Sunday, February 05, 2023

'Alarming': Man Shows His Electric Car Lost 70% of Its Acceleration Ability in the Cold

Electric vehicles are not only unreliable, but can also be dangerously sluggish in winter temperatures. Is this really progress?

While renewable-energy zealots and climate change alarmists are singing the praises of battery-operated vehicles, the reality is that drivers may find themselves bracing for impact because of the technology’s limitations.

According to Tommy Mica on YouTube’s TFLEV channel, his 2022 Mini Cooper lost as much as 70 percent of its acceleration power during the recent Colorado cold snap.

Some owners have already figured out that they lose driving range when the temperatures plunge, but they could be left bracing for impact if they’re caught short on power during a merge or other situation where speed is critical.

“Hey everybody, so I want to talk about a fairly alarming issue I’m having in my fully electric car now that we’re deep into the Colorado winter,” Mica began in his video posted Tuesday.

“So most folks know this point that the range on EVs decrease when the temperatures go down, but performance also tends to decrease to varying degrees,” Mica argued.

He acknowledged that vehicles with traditional internal combustion engines also experience performance issues in the winter.

However, as the Department of Energy admitted, the cold’s effect, like increased viscosity of engine fluids and gasoline, isn’t as significant as it is for frozen batteries.

“Here’s the issue,” Mica later explained, showing the car’s dashboard indicators.

“Look at these bars go down, this is actually the acceleration meter on the Mini, and these little clicks mean how much acceleration you have available.”

“When it’s at 100, you get the full enchilada, you get all the beans,” Mica said.

“However, when the battery is very low, or if it’s very cold, you actually lose clicks as the car derates itself,” he added.

Mica then showed the indicator hover around 30 percent after sitting outside overnight in subzero temperatures.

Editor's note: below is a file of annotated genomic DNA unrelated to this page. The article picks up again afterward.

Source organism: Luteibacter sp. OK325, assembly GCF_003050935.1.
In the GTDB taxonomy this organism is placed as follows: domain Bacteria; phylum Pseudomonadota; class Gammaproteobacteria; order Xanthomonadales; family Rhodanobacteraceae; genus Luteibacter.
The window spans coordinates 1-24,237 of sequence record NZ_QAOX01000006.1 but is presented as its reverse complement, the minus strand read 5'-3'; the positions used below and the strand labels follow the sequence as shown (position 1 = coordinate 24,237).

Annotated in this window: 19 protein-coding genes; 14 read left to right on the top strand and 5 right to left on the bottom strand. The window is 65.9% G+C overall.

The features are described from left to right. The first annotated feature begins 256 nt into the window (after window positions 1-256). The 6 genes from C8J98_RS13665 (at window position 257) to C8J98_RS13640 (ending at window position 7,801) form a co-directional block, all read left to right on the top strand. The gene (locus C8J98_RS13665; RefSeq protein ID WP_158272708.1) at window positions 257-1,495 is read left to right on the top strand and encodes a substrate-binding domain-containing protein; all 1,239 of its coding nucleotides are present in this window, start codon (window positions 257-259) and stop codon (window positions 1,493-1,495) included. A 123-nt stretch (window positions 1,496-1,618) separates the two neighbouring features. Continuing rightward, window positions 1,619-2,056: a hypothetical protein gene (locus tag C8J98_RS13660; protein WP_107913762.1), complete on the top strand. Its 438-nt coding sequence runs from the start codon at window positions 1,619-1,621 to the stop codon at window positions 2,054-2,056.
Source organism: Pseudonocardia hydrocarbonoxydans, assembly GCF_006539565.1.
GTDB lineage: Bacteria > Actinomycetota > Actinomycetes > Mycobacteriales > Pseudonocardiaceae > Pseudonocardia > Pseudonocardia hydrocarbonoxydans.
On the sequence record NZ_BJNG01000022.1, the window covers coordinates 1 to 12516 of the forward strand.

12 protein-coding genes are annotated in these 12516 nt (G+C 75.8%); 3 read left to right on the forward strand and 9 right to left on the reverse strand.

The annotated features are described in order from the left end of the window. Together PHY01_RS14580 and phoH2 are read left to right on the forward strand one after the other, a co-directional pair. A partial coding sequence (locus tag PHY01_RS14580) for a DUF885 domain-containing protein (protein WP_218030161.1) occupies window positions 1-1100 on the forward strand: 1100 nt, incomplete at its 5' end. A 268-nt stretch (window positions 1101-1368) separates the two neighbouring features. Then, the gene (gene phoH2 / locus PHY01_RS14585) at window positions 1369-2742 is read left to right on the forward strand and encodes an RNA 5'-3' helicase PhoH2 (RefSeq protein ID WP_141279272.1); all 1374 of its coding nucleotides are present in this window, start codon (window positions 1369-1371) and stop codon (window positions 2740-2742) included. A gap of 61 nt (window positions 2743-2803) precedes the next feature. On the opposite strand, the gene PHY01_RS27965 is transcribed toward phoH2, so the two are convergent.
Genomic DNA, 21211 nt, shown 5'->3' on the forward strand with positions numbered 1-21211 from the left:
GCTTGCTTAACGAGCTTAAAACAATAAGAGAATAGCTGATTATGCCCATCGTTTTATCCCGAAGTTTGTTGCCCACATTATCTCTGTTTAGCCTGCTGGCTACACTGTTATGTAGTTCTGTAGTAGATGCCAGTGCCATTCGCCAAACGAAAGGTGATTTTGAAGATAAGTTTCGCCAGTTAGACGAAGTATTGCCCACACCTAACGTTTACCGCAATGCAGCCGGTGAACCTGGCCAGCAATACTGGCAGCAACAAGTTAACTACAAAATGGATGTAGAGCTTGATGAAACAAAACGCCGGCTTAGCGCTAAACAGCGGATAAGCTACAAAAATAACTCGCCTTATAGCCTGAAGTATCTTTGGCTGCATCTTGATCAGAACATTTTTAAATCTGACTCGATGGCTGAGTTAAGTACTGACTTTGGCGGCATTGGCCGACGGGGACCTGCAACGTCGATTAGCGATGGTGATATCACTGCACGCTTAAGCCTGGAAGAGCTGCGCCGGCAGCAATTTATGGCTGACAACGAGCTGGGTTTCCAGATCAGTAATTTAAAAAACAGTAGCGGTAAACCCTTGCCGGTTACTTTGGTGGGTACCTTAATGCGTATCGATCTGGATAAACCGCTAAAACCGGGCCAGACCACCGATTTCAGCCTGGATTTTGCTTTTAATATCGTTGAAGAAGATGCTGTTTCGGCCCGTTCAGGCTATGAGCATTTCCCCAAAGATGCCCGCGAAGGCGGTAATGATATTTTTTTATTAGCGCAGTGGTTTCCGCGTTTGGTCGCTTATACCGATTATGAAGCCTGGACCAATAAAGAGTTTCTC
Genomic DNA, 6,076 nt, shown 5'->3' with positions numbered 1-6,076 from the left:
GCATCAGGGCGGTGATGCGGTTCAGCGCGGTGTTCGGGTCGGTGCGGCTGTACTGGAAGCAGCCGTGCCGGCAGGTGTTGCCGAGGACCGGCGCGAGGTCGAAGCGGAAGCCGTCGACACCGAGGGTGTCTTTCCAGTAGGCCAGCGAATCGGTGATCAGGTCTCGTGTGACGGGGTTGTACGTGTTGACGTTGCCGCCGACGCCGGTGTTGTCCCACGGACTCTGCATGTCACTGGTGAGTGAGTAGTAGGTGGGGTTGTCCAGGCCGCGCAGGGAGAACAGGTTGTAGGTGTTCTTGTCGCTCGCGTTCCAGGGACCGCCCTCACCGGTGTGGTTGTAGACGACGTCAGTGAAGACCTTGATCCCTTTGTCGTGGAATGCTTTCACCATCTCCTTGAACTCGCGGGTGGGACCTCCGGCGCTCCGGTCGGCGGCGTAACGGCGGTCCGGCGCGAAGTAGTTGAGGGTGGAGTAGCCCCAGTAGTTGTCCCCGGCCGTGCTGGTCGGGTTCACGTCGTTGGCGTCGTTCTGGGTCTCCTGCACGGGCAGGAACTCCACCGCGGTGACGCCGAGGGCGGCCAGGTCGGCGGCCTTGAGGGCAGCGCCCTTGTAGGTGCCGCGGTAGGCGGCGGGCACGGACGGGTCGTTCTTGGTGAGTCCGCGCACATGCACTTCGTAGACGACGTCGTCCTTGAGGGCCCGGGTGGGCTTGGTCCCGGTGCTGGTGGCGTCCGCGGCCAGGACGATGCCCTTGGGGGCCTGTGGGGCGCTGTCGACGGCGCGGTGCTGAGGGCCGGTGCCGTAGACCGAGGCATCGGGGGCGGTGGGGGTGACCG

The significance of this decrease became apparent when he took his Mini for a spin and attempted to merge onto a highway.

“Can we make it up the hill even?” Mica asked himself at one point.

The vehicle was slow to gain speed — one could almost hear the Little Mini That Could utter, “I think I can, I think I can” — but it got there eventually.

Any car that unexpectedly fails to accelerate is at risk for a rear-end collision or a failed merge, and this could indicate a problem across the board for electric vehicles.

Still, this technology is sold to the American people as the wave of the future even as they have demonstrably rolled back the progress automobiles made.

After more than a century of improvements and innovations, the internal combustion engine has become solidly reliable in all kinds of weather and conditions, every time.

Something like turning on the heat in the cabin for the comfort of passengers is effortless in a gasoline-powered vehicle. Not so for some electric vehicles that can’t spare the voltage.

Having a full tank of gas all but guarantees that the car will go the promised distance regardless of the temperature.

The same can’t be said of electric vehicles that lose battery life while parked in the cold, potentially leaving its drivers stranded on the side of a frigid road in a dead vehicle.

Electric vehicles are still so unreliable that the elites who push for them in every home garage in America still rely on gas-guzzling SUVs to ensure they get where they need to go no matter the distance or degrees.